The state of emergency as a pretext for removing controls on public procurement procedures…
The extension of the state of emergency in April was accompanied by a reform enabling the government once again to waive the legal rules on the award of public procurement contracts. This is reminiscent of the situation in 2020, when the government removed all controls on public procurement at the outset of the pandemic, sending corruption soaring. According to the – now dismissed – public prosecutors, there were irregularities with two thirds of all public purchases by the end of that year. A report by El Faro revealed that the man who brokered the pact with the gangs, Director of Penal Centres Osiris Luna, used the emergency powers during the pandemic to misappropriate US$1.6 million intended for food aid. Even before then, there had been considerable inroads into the powers of the Institute for Access to Public Information (IAIP). The transparency officer Liduvina Escobar fled into exile along with her family following threats.
… and silencing civil society
Unfortunately, therefore, everything indicates that the rapid dismantling of the structures and controls of the rule of law in El Salvador will continue to be accelerated under the Bukele government and that the state of emergency will become the norm. After Nicaragua and Venezuela, El Salvador is the country that has seen the most drastic regression of its democratic institutions and rights, according to the latest report by Freedom House. Having ridden roughshod over the judicial system and public prosecutor’s office on 1 May, it was the turn of independent journalism and civil-society organisations to be the target of intimidation campaigns. Admittedly, a ‘foreign agent’ law aiming to silence the press and civil society was successfully shelved (at least temporarily) following a massive international protest, but the criminalisation of civil-society organisations is a rising trend. At the end of April, Employment Minister Roland Castro urged the trade unions to forego their traditional demonstrations to mark International Workers’ Day. Any marches would be seen as gang sympathisers. This attempt at intimidation was only a partial success. The Minister was ultimately unable to block the demonstrations, but turnout was considerably lower than the previous year. The popularity of the President and his party has been barely dented so far, which speaks volumes about the alarming downfall of democratic culture in a post-civil war society characterised by violence and poverty.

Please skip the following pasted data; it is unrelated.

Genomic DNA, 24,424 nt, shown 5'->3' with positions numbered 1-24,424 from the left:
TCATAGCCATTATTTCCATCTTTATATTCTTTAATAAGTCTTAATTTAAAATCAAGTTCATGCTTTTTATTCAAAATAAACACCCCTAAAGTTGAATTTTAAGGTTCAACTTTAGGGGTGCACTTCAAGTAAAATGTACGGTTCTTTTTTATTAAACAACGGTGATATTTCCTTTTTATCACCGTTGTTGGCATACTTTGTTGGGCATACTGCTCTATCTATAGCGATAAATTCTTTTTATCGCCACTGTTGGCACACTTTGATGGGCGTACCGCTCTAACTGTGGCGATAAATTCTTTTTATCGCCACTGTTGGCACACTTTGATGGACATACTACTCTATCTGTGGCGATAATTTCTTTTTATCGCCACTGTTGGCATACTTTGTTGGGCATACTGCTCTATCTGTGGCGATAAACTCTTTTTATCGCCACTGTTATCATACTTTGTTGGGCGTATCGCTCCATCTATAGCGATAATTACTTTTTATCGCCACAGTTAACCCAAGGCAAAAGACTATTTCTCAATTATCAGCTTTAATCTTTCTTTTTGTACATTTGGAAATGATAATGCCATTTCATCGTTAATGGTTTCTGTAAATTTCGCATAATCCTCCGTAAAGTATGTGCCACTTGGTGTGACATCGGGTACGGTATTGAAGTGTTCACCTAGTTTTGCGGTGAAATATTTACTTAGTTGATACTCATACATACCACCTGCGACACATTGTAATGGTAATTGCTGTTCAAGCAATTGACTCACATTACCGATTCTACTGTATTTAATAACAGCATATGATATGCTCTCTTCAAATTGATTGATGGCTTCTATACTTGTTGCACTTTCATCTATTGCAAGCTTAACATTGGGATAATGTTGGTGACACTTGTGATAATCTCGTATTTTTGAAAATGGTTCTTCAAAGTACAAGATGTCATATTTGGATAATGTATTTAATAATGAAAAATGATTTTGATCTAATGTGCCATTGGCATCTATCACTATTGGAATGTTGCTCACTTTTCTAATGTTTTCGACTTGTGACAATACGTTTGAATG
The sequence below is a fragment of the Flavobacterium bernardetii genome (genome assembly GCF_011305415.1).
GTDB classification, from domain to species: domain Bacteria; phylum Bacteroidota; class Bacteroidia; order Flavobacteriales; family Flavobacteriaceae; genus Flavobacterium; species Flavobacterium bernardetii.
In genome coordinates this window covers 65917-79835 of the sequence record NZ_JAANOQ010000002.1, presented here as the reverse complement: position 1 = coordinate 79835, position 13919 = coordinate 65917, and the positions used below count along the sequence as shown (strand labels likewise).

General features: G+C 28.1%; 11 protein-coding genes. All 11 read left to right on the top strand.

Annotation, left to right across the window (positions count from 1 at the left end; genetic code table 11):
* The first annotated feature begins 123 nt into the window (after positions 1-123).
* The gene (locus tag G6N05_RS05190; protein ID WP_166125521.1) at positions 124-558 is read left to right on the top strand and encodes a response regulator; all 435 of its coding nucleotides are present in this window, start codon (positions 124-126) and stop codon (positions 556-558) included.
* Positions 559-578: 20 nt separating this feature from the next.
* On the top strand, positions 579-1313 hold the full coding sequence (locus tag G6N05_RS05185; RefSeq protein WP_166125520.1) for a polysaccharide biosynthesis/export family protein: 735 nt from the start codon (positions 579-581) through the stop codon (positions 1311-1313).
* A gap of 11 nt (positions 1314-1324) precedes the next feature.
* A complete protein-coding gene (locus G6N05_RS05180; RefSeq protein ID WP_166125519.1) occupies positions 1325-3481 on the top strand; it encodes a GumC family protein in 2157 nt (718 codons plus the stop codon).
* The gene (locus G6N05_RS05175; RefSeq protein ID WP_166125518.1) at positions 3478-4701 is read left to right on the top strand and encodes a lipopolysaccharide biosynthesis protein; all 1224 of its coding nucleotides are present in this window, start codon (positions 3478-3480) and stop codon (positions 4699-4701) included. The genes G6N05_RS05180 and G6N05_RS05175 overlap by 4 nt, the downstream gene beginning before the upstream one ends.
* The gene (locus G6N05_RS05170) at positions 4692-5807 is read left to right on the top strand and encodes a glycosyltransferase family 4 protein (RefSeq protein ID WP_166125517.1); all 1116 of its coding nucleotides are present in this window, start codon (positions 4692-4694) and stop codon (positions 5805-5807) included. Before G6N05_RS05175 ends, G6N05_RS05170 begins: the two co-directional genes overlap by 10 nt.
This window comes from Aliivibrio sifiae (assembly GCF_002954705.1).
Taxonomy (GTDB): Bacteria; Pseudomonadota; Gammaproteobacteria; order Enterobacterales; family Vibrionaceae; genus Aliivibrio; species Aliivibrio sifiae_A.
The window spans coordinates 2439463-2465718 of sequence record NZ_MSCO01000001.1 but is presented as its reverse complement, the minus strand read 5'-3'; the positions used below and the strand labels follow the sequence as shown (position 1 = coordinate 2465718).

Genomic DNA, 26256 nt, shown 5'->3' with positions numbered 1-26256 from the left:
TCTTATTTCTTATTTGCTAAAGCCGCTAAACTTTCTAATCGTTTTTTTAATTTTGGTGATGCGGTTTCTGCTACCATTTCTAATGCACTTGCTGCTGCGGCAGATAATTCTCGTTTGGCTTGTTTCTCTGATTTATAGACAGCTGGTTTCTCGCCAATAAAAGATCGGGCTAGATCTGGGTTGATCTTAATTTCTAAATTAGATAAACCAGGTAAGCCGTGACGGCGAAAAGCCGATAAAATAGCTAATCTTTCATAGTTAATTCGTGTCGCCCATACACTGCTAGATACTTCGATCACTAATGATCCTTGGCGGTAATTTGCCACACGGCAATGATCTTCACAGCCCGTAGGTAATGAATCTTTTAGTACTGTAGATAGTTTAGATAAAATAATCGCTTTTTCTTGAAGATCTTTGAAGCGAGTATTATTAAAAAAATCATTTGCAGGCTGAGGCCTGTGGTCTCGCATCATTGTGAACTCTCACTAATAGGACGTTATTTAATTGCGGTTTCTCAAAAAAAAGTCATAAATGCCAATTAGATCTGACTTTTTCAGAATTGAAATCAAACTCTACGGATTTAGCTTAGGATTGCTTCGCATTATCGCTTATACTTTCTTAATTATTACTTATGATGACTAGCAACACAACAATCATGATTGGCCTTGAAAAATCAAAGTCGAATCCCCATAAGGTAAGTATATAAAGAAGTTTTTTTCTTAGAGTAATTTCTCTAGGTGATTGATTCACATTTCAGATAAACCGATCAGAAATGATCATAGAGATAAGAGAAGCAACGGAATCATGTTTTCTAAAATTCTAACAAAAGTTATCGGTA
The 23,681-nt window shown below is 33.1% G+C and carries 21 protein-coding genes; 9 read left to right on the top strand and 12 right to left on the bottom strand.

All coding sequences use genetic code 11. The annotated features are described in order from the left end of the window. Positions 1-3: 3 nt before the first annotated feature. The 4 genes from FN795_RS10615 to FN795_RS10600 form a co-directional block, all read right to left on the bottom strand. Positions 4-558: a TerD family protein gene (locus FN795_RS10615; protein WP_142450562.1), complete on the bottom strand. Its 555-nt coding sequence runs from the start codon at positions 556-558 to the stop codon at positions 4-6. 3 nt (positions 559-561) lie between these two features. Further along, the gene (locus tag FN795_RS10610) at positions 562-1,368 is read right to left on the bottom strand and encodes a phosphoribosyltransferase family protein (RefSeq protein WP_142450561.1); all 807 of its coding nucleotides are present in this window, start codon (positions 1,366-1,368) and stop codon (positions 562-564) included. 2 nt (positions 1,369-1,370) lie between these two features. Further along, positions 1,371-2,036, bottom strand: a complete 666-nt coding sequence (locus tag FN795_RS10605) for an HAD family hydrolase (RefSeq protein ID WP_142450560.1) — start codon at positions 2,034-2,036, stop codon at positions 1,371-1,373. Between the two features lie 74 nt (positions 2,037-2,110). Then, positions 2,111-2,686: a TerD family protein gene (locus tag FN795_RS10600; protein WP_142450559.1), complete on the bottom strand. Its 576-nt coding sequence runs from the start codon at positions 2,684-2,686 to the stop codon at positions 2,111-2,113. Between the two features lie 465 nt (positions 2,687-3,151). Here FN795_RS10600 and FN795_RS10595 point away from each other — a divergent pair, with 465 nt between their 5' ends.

This article was first published in German on boell.de